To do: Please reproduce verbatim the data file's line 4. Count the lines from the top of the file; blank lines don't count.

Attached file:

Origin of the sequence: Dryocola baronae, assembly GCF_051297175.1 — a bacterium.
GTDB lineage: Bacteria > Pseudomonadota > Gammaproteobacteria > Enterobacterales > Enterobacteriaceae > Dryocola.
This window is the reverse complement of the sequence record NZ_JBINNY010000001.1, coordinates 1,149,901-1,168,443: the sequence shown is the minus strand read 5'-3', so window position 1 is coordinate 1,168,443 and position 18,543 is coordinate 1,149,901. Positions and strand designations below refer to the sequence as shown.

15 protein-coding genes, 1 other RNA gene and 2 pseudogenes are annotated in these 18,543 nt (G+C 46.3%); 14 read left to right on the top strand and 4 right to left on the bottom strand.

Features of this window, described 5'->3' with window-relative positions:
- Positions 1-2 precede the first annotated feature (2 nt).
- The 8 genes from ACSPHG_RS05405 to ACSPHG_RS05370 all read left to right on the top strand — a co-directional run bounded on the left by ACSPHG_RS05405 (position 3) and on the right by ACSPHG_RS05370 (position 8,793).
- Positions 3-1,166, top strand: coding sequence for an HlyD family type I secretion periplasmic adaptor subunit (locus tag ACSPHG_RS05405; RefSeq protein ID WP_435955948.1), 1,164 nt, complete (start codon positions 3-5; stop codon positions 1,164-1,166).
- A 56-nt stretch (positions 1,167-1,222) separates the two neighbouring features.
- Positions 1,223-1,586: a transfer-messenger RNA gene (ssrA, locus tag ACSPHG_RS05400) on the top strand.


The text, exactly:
15 protein-coding genes, 1 other RNA gene and 2 pseudogenes are annotated in these 18,543 nt (G+C 46.3%); 14 read left to right on the top strand and 4 right to left on the bottom strand.